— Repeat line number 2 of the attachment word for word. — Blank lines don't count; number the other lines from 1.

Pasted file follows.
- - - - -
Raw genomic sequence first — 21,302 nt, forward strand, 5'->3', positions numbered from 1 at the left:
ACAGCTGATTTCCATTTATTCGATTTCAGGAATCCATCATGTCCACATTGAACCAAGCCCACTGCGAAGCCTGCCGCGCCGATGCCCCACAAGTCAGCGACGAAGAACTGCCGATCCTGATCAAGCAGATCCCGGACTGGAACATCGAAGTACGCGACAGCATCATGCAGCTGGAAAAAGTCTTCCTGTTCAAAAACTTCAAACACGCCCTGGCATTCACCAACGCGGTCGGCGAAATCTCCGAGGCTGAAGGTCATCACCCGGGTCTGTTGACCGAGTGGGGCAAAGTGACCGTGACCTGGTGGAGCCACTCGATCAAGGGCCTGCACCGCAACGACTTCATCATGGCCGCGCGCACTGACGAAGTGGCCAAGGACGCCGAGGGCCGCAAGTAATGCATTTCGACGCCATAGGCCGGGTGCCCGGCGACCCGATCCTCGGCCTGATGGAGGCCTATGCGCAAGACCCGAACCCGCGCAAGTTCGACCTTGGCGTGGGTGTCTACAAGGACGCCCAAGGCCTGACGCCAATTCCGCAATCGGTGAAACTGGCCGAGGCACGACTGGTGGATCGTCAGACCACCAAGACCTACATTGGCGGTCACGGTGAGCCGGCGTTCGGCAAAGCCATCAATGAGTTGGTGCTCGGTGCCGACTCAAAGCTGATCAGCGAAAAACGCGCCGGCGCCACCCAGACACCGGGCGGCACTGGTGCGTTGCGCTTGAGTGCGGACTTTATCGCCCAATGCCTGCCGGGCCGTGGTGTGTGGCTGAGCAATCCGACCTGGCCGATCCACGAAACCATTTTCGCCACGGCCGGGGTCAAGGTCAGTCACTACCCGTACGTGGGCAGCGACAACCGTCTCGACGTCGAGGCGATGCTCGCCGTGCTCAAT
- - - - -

ACAGCTGATTTCCATTTATTCGATTTCAGGAATCCATCATGTCCACATTGAACCAAGCCCACTGCGAAGCCTGCCGCGCCGATGCCCCACAAGTCAGCGACGAAGAACTGCCGATCCTGATCAAGCAGATCCCGGACTGGAACATCGAAGTACGCGACAGCATCATGCAGCTGGAAAAAGTCTTCCTGTTCAAAAACTTCAAACACGCCCTGGCATTCACCAACGCGGTCGGCGAAATCTCCGAGGCTGAAGGTCATCACCCGGGTCTGTTGACCGAGTGGGGCAAAGTGACCGTGACCTGGTGGAGCCACTCGATCAAGGGCCTGCACCGCAACGACTTCATCATGGCCGCGCGCACTGACGAAGTGGCCAAGGACGCCGAGGGCCGCAAGTAATGCATTTCGACGCCATAGGCCGGGTGCCCGGCGACCCGATCCTCGGCCTGATGGAGGCCTATGCGCAAGACCCGAACCCGCGCAAGTTCGACCTTGGCGTGGGTGTCTACAAGGACGCCCAAGGCCTGACGCCAATTCCGCAATCGGTGAAACTGGCCGAGGCACGACTGGTGGATCGTCAGACCACCAAGACCTACATTGGCGGTCACGGTGAGCCGGCGTTCGGCAAAGCCATCAATGAGTTGGTGCTCGGTGCCGACTCAAAGCTGATCAGCGAAAAACGCGCCGGCGCCACCCAGACACCGGGCGGCACTGGTGCGTTGCGCTTGAGTGCGGACTTTATCGCCCAATGCCTGCCGGGCCGTGGTGTGTGGCTGAGCAATCCGACCTGGCCGATCCACGAAACCATTTTCGCCACGGCCGGGGTCAAGGTCAGTCACTACCCGTACGTGGGCAGCGACAACCGTCTCGACGTCGAGGCGATGCTCGCCGTGCTCAAT